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Tsvetana Paraskova

Tsvetana Paraskova

Tsvetana is a writer for Oilprice.com with over a decade of experience writing for news outlets such as iNVEZZ and SeeNews. 

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Texas Natural Gas Prices Plunge To All-Time Low

Natural gas prices at the Waha hub in West Texas plummeted to record low negative levels on Wednesday, as pipeline constraints and problems at compressor stations at one pipeline stranded gas produced in the most prolific U.S. shale oil basin.

Real-time or next-day prices at the Waha hub in Texas have stayed at negative levels since March 22, so drillers have had to pay companies with capacity to ship the gas via pipeline.

On Wednesday, the spot Waha hub prices plunged to minus $3.38 per million British thermal units (MMBtu), from minus 2 cents for Tuesday, data from the Intercontinental Exchange (ICE), cited by Reuters, showed. 

Adding to the chronic pipeline constraints for both oil and gas in the Permian basin, last month equipment failures at two compressor stations along the El Paso Natural Gas Pipeline in New Mexico resulted in El Paso declaring a force majeure and reducing the takeaway capacity of the pipeline.

Gas production in the Permian has been rising in lockstep with crude oil production, and even though gas takeaway capacity has attracted less media attention, pipeline constraints for natural gas are similar to those of crude oil pipeline capacity.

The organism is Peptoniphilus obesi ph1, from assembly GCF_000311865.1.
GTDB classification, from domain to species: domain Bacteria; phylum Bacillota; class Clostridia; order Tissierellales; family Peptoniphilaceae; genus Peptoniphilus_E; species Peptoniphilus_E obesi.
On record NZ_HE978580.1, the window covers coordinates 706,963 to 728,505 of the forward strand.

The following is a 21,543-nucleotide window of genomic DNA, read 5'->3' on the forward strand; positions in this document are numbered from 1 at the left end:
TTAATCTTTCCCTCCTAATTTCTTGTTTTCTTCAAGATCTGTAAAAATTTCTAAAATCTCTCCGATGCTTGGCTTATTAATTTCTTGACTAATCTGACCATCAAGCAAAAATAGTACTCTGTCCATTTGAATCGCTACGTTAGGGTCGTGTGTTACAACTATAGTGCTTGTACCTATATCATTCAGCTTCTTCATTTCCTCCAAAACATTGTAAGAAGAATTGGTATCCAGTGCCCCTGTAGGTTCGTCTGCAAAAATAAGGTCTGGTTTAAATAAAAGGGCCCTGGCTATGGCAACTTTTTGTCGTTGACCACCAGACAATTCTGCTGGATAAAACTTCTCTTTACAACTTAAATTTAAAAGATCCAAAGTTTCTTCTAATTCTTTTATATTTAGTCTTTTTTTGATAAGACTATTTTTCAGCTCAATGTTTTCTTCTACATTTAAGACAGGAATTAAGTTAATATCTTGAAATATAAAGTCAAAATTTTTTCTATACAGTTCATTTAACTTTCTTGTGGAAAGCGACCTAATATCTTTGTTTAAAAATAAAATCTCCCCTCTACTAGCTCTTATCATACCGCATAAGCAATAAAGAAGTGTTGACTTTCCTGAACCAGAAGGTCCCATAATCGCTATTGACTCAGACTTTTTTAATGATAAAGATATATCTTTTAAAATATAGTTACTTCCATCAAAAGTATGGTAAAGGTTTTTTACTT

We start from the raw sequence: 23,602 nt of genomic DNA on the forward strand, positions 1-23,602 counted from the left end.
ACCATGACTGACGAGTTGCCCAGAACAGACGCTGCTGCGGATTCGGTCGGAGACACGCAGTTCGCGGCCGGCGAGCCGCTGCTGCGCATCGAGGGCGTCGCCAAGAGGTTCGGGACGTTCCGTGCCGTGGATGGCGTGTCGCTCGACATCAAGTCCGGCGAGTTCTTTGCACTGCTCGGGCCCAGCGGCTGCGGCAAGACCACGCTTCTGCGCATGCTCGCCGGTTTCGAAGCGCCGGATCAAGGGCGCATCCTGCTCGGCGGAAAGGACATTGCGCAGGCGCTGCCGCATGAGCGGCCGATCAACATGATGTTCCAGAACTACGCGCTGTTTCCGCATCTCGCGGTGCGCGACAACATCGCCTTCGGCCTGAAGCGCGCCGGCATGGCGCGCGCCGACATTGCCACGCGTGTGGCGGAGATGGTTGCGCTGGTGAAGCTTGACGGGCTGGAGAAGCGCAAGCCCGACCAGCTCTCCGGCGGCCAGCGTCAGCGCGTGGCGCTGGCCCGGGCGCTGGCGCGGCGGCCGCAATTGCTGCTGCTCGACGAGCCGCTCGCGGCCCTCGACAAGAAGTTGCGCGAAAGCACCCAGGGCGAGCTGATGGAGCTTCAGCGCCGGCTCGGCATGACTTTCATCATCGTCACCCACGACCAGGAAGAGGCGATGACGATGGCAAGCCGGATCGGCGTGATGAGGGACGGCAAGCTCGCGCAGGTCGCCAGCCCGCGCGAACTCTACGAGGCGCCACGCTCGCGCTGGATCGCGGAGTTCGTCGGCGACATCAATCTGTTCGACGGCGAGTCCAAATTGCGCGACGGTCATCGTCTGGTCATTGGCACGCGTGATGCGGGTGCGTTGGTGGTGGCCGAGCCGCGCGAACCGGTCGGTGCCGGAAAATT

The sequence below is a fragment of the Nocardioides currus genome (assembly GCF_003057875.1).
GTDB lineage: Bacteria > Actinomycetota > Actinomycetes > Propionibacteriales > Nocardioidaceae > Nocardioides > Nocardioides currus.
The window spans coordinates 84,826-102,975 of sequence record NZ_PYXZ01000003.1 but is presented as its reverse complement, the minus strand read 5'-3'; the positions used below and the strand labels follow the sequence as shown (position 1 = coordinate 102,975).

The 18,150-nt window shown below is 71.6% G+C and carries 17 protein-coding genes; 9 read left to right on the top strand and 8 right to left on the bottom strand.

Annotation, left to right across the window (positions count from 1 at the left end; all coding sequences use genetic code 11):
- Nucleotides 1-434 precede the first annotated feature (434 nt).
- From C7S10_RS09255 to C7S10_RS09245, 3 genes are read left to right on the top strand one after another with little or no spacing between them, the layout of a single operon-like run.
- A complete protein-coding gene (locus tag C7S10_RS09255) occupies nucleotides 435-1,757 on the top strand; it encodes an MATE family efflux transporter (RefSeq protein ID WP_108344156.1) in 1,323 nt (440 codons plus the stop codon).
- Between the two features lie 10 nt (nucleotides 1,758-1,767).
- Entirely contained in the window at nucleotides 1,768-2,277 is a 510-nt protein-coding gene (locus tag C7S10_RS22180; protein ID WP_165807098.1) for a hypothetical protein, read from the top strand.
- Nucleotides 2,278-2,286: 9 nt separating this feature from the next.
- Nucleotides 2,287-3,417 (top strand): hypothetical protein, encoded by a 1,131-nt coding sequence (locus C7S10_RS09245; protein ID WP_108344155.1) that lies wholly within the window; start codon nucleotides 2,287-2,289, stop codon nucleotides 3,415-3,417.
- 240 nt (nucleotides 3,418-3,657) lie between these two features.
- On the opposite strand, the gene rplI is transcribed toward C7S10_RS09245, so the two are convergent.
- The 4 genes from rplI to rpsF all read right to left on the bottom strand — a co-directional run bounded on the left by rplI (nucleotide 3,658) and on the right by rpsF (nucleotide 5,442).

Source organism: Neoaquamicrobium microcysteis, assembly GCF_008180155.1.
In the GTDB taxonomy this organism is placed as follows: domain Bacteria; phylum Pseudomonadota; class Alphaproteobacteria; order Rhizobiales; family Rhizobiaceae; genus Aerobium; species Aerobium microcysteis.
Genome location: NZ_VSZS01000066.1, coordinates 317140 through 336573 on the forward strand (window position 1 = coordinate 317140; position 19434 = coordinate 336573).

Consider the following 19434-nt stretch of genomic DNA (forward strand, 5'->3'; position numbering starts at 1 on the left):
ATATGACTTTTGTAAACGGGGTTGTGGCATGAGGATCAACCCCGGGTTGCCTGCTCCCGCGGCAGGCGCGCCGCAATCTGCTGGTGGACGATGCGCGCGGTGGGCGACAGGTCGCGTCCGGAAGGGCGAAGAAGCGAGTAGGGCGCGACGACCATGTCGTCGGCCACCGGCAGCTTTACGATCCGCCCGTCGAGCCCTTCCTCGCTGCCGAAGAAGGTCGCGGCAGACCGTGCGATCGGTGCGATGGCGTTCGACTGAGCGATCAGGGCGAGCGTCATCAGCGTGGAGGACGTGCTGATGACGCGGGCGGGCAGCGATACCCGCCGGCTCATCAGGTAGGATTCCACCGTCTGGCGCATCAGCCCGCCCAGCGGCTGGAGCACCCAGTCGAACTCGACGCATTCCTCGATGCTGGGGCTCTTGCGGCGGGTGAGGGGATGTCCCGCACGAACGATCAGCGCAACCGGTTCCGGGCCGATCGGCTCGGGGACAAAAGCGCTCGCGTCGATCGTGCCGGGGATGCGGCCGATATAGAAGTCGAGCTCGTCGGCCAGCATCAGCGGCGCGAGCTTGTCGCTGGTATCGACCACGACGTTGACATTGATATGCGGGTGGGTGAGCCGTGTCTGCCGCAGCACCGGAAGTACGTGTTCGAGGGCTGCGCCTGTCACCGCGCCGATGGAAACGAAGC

The natural gas takeaway capacity constraints have resulted in more gas flaring in the Permian on the one hand, and in a record-high spread between the Waha gas hub price and the U.S. benchmark Henry Hub in Louisiana, on the other hand.

On Wednesday, the differential jumped to an all-time high of US$6.14 per MMBtu, beating the previous record of US$5.85 from February 1996, according to data from ICE and Refinitiv Eikon compiled by Reuters.

To compare, the spread averaged just over US$1 per MMBtu throughout 2018.

In the Permian, drillers have been literally burning profit because of pipeline constraints. Surging volumes of natural gas have become a kind of a side product that drillers prefer to burn off instead of shutting in wells and missing out on monetizing the oil production gushing out in the Permian. Company executives admit that they wouldn’t flare as much gas as they do if they had a choice.

By Tsvetana Paraskova for Oilprice.com

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